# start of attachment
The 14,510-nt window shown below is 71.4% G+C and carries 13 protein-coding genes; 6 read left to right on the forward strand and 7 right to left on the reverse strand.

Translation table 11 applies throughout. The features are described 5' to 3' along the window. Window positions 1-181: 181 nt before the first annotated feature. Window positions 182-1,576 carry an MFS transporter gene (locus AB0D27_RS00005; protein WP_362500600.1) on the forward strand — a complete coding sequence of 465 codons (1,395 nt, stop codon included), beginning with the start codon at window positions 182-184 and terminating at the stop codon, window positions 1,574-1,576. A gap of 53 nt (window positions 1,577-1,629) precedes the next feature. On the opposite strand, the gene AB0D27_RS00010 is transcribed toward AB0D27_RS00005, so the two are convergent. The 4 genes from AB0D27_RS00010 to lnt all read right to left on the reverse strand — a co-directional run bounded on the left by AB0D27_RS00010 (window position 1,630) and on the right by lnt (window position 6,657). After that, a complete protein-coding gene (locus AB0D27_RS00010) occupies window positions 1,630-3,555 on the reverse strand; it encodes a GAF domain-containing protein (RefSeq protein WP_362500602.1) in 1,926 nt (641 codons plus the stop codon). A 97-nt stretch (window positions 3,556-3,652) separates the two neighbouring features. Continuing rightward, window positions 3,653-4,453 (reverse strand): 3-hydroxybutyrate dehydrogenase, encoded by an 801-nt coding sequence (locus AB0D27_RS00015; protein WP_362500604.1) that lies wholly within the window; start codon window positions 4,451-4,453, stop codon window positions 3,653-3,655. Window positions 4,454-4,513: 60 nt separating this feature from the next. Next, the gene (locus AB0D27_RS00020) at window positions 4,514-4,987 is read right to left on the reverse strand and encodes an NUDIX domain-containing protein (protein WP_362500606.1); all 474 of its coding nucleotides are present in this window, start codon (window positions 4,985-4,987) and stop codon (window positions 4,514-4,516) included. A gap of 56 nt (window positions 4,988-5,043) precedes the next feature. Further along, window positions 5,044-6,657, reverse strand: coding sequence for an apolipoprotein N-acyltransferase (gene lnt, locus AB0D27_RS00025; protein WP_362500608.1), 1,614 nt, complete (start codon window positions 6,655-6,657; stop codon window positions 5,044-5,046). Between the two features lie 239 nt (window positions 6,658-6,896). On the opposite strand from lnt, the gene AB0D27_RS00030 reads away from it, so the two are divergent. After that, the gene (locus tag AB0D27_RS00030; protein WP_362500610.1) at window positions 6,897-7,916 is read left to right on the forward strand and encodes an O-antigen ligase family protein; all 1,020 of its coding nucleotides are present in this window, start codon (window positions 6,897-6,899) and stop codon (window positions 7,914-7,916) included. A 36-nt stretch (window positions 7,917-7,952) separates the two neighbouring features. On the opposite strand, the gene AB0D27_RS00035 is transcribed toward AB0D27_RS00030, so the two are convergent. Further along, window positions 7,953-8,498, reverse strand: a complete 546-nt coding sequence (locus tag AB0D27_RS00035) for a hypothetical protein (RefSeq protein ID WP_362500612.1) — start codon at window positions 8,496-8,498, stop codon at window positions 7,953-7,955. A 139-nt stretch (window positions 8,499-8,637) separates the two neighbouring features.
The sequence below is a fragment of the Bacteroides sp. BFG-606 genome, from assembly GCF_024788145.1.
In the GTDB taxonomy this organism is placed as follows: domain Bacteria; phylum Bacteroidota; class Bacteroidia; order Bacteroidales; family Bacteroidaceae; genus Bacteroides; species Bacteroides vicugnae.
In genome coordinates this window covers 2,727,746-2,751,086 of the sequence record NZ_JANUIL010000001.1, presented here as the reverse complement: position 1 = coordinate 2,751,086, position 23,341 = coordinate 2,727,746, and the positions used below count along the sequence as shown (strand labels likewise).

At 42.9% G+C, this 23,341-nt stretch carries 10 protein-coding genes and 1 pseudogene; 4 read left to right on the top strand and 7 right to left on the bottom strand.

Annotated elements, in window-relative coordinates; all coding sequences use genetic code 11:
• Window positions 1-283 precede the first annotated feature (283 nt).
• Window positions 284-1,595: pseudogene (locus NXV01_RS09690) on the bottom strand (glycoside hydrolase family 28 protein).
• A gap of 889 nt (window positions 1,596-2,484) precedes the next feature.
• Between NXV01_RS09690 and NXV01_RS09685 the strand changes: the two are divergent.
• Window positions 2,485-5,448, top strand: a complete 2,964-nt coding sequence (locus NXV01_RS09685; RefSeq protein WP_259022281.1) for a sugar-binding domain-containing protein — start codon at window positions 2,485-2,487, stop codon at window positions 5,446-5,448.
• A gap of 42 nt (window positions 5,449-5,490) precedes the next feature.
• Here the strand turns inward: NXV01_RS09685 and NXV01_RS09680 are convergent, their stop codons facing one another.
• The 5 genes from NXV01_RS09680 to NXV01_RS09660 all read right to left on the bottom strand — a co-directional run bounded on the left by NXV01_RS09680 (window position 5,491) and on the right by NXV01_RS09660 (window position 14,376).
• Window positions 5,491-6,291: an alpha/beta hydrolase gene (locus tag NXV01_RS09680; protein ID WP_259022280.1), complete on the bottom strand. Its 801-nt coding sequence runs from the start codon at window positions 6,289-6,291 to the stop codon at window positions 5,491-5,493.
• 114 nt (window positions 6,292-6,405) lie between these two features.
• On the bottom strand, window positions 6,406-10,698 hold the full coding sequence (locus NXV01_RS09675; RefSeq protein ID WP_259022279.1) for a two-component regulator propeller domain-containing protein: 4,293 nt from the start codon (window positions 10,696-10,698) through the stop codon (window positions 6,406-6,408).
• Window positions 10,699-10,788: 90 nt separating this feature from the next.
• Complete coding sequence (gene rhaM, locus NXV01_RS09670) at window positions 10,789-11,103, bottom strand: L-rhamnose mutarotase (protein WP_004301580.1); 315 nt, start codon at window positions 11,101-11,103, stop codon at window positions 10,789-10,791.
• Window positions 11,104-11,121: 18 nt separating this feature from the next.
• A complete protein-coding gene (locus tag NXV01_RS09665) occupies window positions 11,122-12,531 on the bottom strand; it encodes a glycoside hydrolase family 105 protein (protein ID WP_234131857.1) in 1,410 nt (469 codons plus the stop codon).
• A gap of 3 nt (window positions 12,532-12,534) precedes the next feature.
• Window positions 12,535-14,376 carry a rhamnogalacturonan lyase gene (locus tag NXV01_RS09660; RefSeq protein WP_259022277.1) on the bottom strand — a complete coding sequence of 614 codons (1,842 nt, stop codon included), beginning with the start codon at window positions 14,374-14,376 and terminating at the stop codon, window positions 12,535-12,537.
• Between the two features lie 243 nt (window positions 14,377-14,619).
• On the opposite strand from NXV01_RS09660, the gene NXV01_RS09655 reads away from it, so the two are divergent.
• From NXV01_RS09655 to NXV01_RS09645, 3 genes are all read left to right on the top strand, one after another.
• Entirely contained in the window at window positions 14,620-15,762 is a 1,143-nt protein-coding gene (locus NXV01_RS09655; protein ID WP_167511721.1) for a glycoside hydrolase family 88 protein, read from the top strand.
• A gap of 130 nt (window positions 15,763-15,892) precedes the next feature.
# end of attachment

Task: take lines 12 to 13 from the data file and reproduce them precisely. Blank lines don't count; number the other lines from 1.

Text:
• Window positions 2,485-5,448, top strand: a complete 2,964-nt coding sequence (locus NXV01_RS09685; RefSeq protein WP_259022281.1) for a sugar-binding domain-containing protein — start codon at window positions 2,485-2,487, stop codon at window positions 5,446-5,448.
• A gap of 42 nt (window positions 5,449-5,490) precedes the next feature.